SCOM MP Authoring Example: Generate alerts based on entries from SQL Database (Part 1 of 2)

This is probably going to be a bit too long for one single blog post. I’ll separate this topic into 2 articles:

  1. Part 1 includes the background and overview of the rule and it’s workflow
  2. Part 2 documents all the steps to create all the module types and the rule itself.

This article is the first part of the 2-part series.

Recently, I’ve been writing a SCOM management pack for a new application that my employer is implementing. This application logs any application related alarms into a SQL express database. One of the requirement for the MP is to catch these alarms from the database and generate alerts based on these alarms.

In the database, I’m interested in any records that has the value of “Alarm triggered” in “EventTypeCaption” column.

The the record is added to the database, the application also adds the time stamp in UTC to the “EventDate” field.

Below is a snapshot of a subset of the database. I’ve highlighted the records that I’m interested in:


To achieve this goal, I’ve written some custom modules and created a rule using these modules.

Rule overview:

As usual, the rule contains 3 modules:

  1. Data Source
  2. Condition Detection
  3. Actions


Below is the flow chat for the entire workflow:


To explain the workflow in details:

  1. The workflow takes 3 inputs:
    1. IntervalSeconds – how frequent does the rule run
    2. SQLInstance – Name of the SQL instance
    3. Database – Name of the database
  2. The data source member module system.simple.scheduler runs according to the intervalseconds
  3. The Probe Action member module (a PowerShell script) takes all 3 inputs:
    1. connect to the database in the SQL instance as specified from the input
    2. calculate the earliest time (current time minus intervalseconds from the input then convert to UTC). store the earliest time in a datetime variable $starttime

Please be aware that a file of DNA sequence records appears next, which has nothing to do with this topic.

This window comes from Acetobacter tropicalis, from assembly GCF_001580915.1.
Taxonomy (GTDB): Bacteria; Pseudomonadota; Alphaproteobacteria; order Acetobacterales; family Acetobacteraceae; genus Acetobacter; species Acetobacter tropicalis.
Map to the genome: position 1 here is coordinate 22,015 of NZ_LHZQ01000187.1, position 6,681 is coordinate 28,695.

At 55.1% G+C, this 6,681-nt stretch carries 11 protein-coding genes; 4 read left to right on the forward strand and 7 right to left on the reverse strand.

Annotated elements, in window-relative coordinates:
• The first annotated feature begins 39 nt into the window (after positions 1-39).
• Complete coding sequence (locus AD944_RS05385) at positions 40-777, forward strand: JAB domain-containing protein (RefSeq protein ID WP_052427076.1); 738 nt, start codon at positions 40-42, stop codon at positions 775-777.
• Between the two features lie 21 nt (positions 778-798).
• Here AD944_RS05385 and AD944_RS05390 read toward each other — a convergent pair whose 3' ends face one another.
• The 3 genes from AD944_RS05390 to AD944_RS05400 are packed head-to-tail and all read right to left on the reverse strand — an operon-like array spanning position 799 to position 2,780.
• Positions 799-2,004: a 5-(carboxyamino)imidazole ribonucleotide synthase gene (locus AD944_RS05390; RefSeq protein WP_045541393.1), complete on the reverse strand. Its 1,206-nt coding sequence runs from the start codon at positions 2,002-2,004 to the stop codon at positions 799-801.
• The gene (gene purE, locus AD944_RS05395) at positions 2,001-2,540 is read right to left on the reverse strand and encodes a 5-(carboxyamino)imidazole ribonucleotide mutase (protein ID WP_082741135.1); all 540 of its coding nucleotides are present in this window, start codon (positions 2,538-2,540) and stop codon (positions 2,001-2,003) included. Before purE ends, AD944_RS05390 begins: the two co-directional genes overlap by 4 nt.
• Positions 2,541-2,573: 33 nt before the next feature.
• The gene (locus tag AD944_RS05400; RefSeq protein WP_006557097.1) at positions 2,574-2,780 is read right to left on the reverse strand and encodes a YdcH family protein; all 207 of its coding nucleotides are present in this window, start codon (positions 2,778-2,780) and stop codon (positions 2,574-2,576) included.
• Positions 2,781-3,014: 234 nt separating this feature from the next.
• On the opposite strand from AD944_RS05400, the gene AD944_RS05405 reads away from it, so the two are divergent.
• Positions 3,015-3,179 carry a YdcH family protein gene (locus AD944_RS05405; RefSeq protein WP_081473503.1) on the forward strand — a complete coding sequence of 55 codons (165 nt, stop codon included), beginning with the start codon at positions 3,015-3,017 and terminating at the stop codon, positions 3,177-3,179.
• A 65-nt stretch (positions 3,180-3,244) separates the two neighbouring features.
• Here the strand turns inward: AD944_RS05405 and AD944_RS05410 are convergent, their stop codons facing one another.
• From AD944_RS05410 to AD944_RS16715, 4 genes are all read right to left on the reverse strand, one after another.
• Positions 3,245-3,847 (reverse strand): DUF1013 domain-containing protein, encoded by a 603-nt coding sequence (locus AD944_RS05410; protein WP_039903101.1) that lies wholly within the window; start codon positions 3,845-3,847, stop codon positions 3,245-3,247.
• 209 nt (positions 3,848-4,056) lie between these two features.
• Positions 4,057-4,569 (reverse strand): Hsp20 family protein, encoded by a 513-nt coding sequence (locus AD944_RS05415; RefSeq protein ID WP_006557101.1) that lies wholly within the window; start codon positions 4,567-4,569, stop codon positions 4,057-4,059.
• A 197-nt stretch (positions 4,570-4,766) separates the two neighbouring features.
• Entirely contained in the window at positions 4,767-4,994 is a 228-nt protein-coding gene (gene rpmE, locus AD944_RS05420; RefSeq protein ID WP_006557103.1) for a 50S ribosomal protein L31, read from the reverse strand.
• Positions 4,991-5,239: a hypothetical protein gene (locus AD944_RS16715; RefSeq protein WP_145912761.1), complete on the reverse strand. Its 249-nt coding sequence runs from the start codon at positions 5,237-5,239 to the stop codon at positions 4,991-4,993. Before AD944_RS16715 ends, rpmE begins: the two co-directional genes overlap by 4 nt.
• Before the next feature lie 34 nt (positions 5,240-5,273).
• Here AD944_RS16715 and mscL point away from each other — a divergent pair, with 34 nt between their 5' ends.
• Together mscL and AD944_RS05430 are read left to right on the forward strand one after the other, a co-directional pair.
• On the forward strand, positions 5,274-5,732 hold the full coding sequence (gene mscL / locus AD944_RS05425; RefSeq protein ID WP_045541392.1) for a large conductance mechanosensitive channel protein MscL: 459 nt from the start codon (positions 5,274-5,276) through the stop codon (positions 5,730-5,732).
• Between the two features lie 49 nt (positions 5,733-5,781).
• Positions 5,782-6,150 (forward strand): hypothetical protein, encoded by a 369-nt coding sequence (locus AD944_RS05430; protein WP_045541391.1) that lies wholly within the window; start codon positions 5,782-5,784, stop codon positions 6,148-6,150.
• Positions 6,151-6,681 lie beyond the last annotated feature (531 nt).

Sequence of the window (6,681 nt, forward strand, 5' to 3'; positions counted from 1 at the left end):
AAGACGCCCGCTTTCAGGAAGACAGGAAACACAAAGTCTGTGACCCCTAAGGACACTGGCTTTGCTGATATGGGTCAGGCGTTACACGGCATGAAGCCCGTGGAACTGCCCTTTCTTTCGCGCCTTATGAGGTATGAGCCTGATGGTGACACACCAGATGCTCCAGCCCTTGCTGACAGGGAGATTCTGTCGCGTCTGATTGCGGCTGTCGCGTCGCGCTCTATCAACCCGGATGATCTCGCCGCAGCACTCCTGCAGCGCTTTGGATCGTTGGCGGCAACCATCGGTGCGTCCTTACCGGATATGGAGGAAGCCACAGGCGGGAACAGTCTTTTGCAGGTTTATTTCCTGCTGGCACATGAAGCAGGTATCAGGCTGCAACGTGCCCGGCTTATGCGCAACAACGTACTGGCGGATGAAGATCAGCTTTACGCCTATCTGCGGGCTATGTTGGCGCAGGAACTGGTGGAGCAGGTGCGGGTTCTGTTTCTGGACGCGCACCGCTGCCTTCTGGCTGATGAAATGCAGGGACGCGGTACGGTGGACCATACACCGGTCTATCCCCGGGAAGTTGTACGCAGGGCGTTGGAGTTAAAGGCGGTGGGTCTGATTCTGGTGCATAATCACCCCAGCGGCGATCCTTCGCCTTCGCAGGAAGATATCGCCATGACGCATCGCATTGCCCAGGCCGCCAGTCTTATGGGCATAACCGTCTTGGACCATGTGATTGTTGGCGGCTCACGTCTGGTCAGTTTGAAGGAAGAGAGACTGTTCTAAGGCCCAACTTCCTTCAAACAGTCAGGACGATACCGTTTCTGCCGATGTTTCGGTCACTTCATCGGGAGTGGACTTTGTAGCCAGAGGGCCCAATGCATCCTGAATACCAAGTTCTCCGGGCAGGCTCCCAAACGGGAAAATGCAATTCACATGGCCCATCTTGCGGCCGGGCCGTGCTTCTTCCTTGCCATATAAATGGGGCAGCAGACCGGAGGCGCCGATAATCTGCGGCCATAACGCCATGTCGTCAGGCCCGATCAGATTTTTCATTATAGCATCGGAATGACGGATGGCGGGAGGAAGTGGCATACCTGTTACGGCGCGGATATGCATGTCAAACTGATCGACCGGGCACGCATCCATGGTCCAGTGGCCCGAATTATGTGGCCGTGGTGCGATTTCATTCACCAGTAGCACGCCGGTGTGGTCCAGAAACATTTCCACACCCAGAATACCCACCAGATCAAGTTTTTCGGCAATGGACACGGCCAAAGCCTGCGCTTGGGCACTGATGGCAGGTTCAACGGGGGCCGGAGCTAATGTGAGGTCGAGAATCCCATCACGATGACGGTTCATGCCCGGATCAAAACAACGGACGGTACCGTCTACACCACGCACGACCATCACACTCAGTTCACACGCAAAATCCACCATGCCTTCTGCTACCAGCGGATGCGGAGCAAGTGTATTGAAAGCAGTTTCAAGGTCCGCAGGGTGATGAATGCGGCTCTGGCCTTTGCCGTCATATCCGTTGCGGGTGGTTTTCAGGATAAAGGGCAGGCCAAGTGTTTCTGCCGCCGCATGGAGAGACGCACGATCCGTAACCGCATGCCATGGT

3. Build the SQL query: “Select * from <table name> Where EventTypeCaption LIKE ‘Alarm triggered’ AND EventDate >= ‘$StartTime'”
    4. Execute the SQL query.
    5. If returned any data:
      1. Property Bag value “GenerateAlert” = True
      2. For each record, convert the EventDate from UTC time to local time.
      3. combine all records from the record set to a multi line string that include converted event date and event description. return this string as Property Bag value “LogEntry”
      4. return Property Bag Value “LogEntryCount”
  4. Condition Detection module detects Property Bag value “GenerateAlert” = True
  5. If passed Condition Detection Module, the Write Action module generates alert with LogEntry and LogEntryCount in alert description field.

Note: I’m using PowerShellPropertyTriggerOnlyProbe rather than VBscript because I found it’s easier to convert UTC and local time back and forth as I can simply use .NET class System.TimeZoneInfo and powershell datetime object ToUTC() method to do the conversion. if we are to use VBScript, there is no equivalent trigger only probe for VBScript. I’ll try to cover this in a separate blog post.

What’s Next?

I’ll go through how to create each module types and the rule itself in part 2 of this series.

To be continued…

Part 2

Leave a Reply

%d bloggers like this: